Although it contains most of the information you’d need to build a pizza oven, the devil is in the detail, most of which can be found in my eBook (funny that!!!) 🙂

Here’s the link:


Oven Recipes: Tandoori Chicken and Naan Bread

IMG_1725Tandoori chicken has to be one of the most popular Indian dishes, and while making it at home is fairly straight forward, recreating that authentic flavour you get from an Indian restaurant can be difficult to achieve in the home kitchen. This is because the best tandoori chicken is cooked in a tandoor – essentially a very hot clay oven. Tandoor’s produce chicken that is moist on the inside and slightly charred on the outside. What’s true for tandoori chicken is also true for tandoor baked naan bread, the most delicious of which are soft and chewy inside but with a slightly blackened, blistered surface. Tandoors are essentially vertical clay ovens and so it’ll probably be no surprise to learn that our traditional clay/pizza ovens are excellent at producing authentic flavoured tandoori chicken and naan breads. This has to be one of my favourite recipes. The following method shows you how to make it

Tandoori Chicken (Serves 4)

1 whole chicken, jointed into eight pieces, or 1.5kg chicken pieces (legs, thighs, wings etc.) skinned

Marinade One
Juice of 2 limes
1tsp chilli powder
1 tsp sea salt

Marinade Two
100g natural yoghurt
4 cloves garlic, chopped
5cm piece of ginger, chopped
1tsp Garam masala
1tsp turmeric
1tsp ground cumin
1/2 tsp of beetroot powder or natural red food colouring

Mix the ingredients for marinade one into a large bowl. Add the chicken pieces and rub with the marinade. Cover with clingfilm and leave in fridge for 1 hour.

Put the marinade two ingredients into a food processor (the mini versions are good) and blitz to a smooth paste. Add to the chicken and stir well to coat. Cover and return to fridge for at least 4 hours.

Next prepare your naan breads.

Naan Bread (Makes 6)

200g plain flour
100g strong white flour
1 tsp sugar
1.5 tsp dried yeast
1 tsp sea salt
100ml milk
100ml water
4 tbsp natural yoghurt
2 tbsp melted ghee (or butter)

Mix the dry ingredients into a large mixing bowl (or the bowl of your mixer with a bread hook, if you have one). Warm the milk and water together in a pan until blood temperature (approx. 40°C). Add the yoghurt and melted ghee to the dry ingredients, followed by the milk/water mixture. Mix together until you form a soft dough (add a little more water if you need to). Knead for 5 minutes, either in your mixer or on a floured surface, until smooth. Return to a clean bowl, cover and leave somewhere warm for 1 hour until it has doubled in size. Turn out onto a lightly floured surface and knead for a few more minutes. Cut the dough into 6 even sized pieces, roll into balls and cover again until ready to bake.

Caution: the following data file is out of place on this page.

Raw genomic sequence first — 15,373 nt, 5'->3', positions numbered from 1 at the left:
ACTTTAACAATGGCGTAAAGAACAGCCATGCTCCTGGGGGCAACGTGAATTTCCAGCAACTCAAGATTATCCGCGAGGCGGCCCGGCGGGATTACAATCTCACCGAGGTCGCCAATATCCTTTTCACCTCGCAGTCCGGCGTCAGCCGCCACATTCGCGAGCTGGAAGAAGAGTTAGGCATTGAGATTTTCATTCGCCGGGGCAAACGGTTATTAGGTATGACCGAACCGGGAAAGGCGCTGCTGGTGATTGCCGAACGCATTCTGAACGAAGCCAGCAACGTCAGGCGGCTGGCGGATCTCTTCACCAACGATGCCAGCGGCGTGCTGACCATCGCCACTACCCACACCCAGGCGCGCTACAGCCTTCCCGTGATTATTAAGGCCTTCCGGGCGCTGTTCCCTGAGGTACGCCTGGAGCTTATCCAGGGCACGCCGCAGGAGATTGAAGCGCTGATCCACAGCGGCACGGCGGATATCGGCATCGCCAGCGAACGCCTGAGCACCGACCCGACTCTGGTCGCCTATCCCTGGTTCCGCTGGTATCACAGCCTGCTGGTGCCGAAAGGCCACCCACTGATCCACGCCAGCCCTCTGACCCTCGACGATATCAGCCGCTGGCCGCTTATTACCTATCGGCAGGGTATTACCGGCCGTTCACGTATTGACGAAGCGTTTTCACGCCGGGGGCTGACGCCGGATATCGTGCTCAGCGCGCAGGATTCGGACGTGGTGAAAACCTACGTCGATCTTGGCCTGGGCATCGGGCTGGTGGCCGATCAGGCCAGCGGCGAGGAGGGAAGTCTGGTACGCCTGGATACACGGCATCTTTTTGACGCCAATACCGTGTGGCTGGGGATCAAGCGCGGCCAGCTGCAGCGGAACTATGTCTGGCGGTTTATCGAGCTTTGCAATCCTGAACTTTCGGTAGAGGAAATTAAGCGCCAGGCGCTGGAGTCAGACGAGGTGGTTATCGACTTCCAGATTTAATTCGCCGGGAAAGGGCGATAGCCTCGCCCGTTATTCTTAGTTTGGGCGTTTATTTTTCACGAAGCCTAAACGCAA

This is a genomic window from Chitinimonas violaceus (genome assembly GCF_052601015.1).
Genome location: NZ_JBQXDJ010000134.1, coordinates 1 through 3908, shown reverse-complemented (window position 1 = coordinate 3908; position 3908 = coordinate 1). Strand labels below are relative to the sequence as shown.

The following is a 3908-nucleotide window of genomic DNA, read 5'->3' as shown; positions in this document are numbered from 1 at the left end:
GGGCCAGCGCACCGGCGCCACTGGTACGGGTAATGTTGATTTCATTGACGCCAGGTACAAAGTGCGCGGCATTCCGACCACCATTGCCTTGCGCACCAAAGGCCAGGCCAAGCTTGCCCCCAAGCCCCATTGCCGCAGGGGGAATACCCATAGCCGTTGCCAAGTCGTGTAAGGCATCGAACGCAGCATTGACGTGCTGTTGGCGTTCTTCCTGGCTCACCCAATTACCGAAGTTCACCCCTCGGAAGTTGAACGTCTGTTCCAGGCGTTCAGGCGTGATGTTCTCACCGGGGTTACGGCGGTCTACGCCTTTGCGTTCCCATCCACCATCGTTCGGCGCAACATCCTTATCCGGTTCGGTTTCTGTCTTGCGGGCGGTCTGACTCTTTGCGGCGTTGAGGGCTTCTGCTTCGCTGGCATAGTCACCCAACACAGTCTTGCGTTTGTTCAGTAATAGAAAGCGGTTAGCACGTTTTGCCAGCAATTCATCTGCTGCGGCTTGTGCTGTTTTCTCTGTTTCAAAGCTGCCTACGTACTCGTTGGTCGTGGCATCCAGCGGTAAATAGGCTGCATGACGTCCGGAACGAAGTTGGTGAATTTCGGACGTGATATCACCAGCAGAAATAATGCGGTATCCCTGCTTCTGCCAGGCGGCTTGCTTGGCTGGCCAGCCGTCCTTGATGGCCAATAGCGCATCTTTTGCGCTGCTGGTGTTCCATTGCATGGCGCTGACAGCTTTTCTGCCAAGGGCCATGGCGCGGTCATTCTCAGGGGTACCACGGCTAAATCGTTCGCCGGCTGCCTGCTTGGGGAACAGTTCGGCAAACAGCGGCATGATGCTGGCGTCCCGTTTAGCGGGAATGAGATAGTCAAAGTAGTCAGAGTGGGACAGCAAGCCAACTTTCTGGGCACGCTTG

Fire your oven to full temperature (this can take an hour or more so calculate the timings carefully between firing the oven and preparing the food). Allow temperature to drop to around 300°C. Keep fire burning but clear a space for a large roasting tin.

Roasting the chicken

Place the marinated chicken pieces onto a wire rack and then put this into a large roasting tin (ideally the former should fit inside the latter). Add a small cup of water to the bottom of the tin and cover with foil (the water produces steam which helps keep the chicken moist). Place the roasting tin into your oven. You should soon hear the chicken start to sizzle. Check the chicken after 20 minutes, it should be cooking nicely but not charred. Remove the foil and put the roasting tin back into your oven for another 10-15 minutes. The heat from your oven should begin to char the chicken – be careful not to overdo it! Make sure the chicken is cooked through and cover again with foil to rest while you bake the naan breads.

Baking the naan breads

Roll each dough ball into a tear shape. They should be approximately 3-5mm thick. I like to cook my naan breads on the brick floor of my oven, so at this stage I clear a space using a wire brush. If you prefer, you can cook the breads on a metal baking tray or cast iron skillet – remember to pop them into the oven though first so they get nice and hot. Your oven should be around the 250 – 220°C mark. Place the rolled dough into the oven and watch it carefully. With any luck it will begin to inflate, rather like a balloon. You should also see it begin to scorch a little. Once you are happy it is done, brush it with some melted ghee or butter, place on a warmed plate and cover with foil while you cook the rest of the batch.

Squeeze chicken with lemon juice and serve with a naan and some salad (and a cold beer). Delicious!